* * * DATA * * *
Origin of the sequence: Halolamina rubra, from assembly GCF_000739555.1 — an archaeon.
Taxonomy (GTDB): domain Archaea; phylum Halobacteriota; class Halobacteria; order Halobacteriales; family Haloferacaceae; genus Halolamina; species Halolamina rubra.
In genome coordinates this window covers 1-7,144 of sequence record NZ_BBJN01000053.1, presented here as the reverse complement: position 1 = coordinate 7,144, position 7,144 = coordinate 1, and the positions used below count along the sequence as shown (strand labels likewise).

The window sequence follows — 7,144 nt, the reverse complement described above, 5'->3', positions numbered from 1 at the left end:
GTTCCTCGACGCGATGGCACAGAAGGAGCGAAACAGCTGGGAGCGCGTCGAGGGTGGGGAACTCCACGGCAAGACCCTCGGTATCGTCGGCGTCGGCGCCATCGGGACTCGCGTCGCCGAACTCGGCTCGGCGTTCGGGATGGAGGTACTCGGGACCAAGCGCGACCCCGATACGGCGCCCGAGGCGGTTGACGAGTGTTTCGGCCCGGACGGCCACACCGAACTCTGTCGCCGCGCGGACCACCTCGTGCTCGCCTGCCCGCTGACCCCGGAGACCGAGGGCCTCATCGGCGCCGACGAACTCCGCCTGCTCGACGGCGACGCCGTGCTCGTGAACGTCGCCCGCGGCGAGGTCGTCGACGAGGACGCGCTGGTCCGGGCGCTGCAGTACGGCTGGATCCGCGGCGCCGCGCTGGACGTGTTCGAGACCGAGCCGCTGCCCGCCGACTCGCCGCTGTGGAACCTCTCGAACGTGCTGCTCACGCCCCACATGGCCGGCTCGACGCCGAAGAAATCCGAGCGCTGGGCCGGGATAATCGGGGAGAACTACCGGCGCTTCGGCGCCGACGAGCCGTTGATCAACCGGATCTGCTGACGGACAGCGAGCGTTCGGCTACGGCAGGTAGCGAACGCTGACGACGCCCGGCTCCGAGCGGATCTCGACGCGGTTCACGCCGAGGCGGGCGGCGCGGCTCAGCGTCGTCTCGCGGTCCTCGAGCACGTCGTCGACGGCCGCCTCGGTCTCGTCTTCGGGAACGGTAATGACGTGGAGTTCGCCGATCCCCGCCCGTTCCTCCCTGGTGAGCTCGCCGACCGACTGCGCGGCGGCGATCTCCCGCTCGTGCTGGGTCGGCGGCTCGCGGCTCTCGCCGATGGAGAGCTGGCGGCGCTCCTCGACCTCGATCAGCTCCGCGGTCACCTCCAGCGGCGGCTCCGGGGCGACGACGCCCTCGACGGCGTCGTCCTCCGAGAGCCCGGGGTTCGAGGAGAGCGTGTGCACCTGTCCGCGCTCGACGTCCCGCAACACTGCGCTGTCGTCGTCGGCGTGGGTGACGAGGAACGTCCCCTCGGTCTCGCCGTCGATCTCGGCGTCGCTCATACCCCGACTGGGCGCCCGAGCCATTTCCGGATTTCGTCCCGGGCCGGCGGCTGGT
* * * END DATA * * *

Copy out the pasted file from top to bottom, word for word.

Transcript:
Origin of the sequence: Halolamina rubra, from assembly GCF_000739555.1 — an archaeon.
Taxonomy (GTDB): domain Archaea; phylum Halobacteriota; class Halobacteria; order Halobacteriales; family Haloferacaceae; genus Halolamina; species Halolamina rubra.
In genome coordinates this window covers 1-7,144 of sequence record NZ_BBJN01000053.1, presented here as the reverse complement: position 1 = coordinate 7,144, position 7,144 = coordinate 1, and the positions used below count along the sequence as shown (strand labels likewise).

The window sequence follows — 7,144 nt, the reverse complement described above, 5'->3', positions numbered from 1 at the left end:
GTTCCTCGACGCGATGGCACAGAAGGAGCGAAACAGCTGGGAGCGCGTCGAGGGTGGGGAACTCCACGGCAAGACCCTCGGTATCGTCGGCGTCGGCGCCATCGGGACTCGCGTCGCCGAACTCGGCTCGGCGTTCGGGATGGAGGTACTCGGGACCAAGCGCGACCCCGATACGGCGCCCGAGGCGGTTGACGAGTGTTTCGGCCCGGACGGCCACACCGAACTCTGTCGCCGCGCGGACCACCTCGTGCTCGCCTGCCCGCTGACCCCGGAGACCGAGGGCCTCATCGGCGCCGACGAACTCCGCCTGCTCGACGGCGACGCCGTGCTCGTGAACGTCGCCCGCGGCGAGGTCGTCGACGAGGACGCGCTGGTCCGGGCGCTGCAGTACGGCTGGATCCGCGGCGCCGCGCTGGACGTGTTCGAGACCGAGCCGCTGCCCGCCGACTCGCCGCTGTGGAACCTCTCGAACGTGCTGCTCACGCCCCACATGGCCGGCTCGACGCCGAAGAAATCCGAGCGCTGGGCCGGGATAATCGGGGAGAACTACCGGCGCTTCGGCGCCGACGAGCCGTTGATCAACCGGATCTGCTGACGGACAGCGAGCGTTCGGCTACGGCAGGTAGCGAACGCTGACGACGCCCGGCTCCGAGCGGATCTCGACGCGGTTCACGCCGAGGCGGGCGGCGCGGCTCAGCGTCGTCTCGCGGTCCTCGAGCACGTCGTCGACGGCCGCCTCGGTCTCGTCTTCGGGAACGGTAATGACGTGGAGTTCGCCGATCCCCGCCCGTTCCTCCCTGGTGAGCTCGCCGACCGACTGCGCGGCGGCGATCTCCCGCTCGTGCTGGGTCGGCGGCTCGCGGCTCTCGCCGATGGAGAGCTGGCGGCGCTCCTCGACCTCGATCAGCTCCGCGGTCACCTCCAGCGGCGGCTCCGGGGCGACGACGCCCTCGACGGCGTCGTCCTCCGAGAGCCCGGGGTTCGAGGAGAGCGTGTGCACCTGTCCGCGCTCGACGTCCCGCAACACTGCGCTGTCGTCGTCGGCGTGGGTGACGAGGAACGTCCCCTCGGTCTCGCCGTCGATCTCGGCGTCGCTCATACCCCGACTGGGCGCCCGAGCCATTTCCGGATTTCGTCCCGGGCCGGCGGCTGGT